Scottish Named Person plans are a ‘gross interference’

Plans to assign a state guardian to every child in Scotland are a “gross interference” in family life, a newspaper has said.

The Scottish Daily Express editorial questioned the logic behind the Named Person scheme in light of failures by existing authorities.

It referred to the death of toddler Declan Hainey four years ago which “could have been avoided if social workers and health staff had shown the kind of professionalism expected”.

Gross interference

According to the newspaper, Declan died because of failures by social workers and health staff and his mother’s “prolonged neglect”.

Speaking about the Government’s plans, the editorial said: “Where is the logic in this gross interference in ordinary, decent family life when the existing authorities are shown to be guilty of such appalling incompetence?”

The Named Person initiative will see a state guardian assigned to every child between birth and 18-years-old.


They will be able to share information with a wide range of public authorities and may intervene without parental consent.

Under Scottish Government plans the Named Person scheme is set to be rolled out across the whole of Scotland by 2016, but it is already operating in some areas.

In July, a leading sociologist warned that the Scottish Government’s “grotesque” named person proposals are a “disturbing manifestation of the politicisation of parenting”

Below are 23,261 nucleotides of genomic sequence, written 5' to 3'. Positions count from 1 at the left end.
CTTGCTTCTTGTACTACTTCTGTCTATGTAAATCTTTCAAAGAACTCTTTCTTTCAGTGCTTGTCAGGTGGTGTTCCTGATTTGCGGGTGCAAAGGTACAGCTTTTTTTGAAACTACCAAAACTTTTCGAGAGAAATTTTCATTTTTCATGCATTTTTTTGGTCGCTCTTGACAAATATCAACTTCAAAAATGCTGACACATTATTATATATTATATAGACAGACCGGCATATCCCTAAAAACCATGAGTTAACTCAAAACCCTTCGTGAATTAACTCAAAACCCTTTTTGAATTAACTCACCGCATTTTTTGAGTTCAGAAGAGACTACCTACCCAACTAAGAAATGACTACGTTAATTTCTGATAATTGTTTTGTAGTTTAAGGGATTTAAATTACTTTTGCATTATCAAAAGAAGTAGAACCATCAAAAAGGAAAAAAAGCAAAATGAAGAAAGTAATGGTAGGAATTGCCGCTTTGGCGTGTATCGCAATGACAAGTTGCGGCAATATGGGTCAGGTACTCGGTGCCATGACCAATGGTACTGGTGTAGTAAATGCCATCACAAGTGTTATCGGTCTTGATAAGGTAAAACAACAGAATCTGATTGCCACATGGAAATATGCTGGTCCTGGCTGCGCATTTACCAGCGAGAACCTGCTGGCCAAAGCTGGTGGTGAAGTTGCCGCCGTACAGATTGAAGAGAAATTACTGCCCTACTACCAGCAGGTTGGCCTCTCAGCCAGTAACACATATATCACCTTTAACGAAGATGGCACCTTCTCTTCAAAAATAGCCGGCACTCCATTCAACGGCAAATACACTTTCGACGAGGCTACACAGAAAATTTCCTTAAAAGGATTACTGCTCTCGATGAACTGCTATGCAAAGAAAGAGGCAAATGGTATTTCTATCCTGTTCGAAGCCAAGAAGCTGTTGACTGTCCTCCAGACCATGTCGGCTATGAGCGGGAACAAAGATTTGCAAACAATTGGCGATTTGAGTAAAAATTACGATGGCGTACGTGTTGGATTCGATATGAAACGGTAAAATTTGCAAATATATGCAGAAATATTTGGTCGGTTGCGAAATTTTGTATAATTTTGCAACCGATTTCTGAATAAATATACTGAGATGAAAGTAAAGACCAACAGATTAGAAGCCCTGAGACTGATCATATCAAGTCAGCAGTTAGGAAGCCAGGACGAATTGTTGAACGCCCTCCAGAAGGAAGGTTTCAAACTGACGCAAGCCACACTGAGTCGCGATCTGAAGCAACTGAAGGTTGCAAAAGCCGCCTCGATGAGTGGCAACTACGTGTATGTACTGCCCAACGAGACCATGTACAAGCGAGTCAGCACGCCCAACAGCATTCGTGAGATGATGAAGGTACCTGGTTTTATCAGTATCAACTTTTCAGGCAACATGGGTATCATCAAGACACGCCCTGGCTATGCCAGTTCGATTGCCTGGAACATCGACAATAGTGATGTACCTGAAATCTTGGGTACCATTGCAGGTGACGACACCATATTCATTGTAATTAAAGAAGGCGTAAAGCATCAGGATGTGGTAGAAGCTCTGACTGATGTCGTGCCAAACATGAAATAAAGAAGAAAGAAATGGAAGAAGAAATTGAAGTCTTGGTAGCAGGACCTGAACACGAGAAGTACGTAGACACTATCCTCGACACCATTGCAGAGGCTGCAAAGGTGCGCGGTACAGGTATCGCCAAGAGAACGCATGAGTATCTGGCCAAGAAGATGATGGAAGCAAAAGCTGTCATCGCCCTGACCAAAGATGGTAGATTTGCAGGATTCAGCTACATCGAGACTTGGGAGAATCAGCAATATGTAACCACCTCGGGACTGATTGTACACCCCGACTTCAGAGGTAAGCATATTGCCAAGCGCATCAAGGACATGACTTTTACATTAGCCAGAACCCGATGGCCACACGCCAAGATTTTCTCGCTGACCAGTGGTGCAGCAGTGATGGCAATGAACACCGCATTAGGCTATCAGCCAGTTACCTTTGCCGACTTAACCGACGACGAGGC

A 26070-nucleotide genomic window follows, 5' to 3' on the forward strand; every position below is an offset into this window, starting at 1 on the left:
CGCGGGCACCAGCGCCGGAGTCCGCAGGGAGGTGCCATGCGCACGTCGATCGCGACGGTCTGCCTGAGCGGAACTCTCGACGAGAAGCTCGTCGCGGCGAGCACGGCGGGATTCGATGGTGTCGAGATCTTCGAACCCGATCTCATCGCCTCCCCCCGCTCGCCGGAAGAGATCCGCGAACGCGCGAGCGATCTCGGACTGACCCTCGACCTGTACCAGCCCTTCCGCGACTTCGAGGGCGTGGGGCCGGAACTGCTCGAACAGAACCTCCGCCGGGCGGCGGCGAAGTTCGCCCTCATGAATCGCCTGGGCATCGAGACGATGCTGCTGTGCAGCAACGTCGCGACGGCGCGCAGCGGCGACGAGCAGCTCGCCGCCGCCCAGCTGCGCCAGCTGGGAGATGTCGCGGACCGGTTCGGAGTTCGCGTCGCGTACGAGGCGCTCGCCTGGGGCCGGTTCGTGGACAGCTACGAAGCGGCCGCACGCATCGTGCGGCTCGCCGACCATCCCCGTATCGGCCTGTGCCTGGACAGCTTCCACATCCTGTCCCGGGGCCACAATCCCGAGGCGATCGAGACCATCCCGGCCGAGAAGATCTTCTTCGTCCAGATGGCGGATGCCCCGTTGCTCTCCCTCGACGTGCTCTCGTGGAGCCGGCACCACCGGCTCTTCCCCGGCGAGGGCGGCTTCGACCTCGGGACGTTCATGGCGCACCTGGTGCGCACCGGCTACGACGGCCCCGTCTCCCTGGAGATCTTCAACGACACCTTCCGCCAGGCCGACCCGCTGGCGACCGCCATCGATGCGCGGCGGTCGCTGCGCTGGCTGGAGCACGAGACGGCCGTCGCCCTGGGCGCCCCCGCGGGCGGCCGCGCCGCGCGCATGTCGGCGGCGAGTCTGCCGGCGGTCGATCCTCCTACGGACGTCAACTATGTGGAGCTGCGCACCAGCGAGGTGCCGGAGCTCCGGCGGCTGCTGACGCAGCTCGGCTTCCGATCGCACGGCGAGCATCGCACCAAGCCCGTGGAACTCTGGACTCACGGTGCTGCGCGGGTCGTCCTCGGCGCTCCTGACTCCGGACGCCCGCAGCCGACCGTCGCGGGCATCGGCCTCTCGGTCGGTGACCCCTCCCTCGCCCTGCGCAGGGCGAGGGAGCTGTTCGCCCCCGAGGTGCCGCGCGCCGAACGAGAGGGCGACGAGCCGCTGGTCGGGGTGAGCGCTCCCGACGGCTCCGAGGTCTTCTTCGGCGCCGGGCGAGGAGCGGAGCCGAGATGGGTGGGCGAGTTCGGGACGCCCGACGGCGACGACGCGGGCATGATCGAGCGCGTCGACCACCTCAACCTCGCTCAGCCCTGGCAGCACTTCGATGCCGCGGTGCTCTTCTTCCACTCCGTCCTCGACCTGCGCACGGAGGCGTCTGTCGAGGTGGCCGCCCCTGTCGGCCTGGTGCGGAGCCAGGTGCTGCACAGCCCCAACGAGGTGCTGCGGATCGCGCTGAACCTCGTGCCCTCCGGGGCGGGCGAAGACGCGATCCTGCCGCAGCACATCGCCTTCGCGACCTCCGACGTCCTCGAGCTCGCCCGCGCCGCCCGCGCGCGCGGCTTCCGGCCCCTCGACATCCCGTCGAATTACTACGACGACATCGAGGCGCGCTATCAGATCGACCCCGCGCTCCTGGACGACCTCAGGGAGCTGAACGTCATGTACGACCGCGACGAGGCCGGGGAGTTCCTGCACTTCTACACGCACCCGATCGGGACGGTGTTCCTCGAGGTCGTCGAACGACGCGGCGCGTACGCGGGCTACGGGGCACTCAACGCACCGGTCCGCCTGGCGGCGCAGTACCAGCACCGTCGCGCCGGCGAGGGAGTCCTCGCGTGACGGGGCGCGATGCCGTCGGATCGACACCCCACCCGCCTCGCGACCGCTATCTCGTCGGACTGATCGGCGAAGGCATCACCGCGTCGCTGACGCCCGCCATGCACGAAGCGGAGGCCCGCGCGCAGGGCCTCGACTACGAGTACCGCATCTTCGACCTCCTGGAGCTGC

Dr Frank Furedi criticised a climate of over-zealous child protection policies, saying: “Government initiatives are underpinned by the assumption that parents cannot be trusted and must be subject to constant surveillance”.

Last month a child well being survey linked to the Named Person scheme was “paused” by a local council, after parents raised serious concerns about the intrusive nature of the research.

Dee Thomas, whose child took part in the questionnaire last year, is campaigning against the Named Person plans because of the nature of what her son was asked.

She said: “I think that the Named Person provisions effectively reduce the role of parenting to that of a technician working with a toolkit of Government approved prescriptives.”

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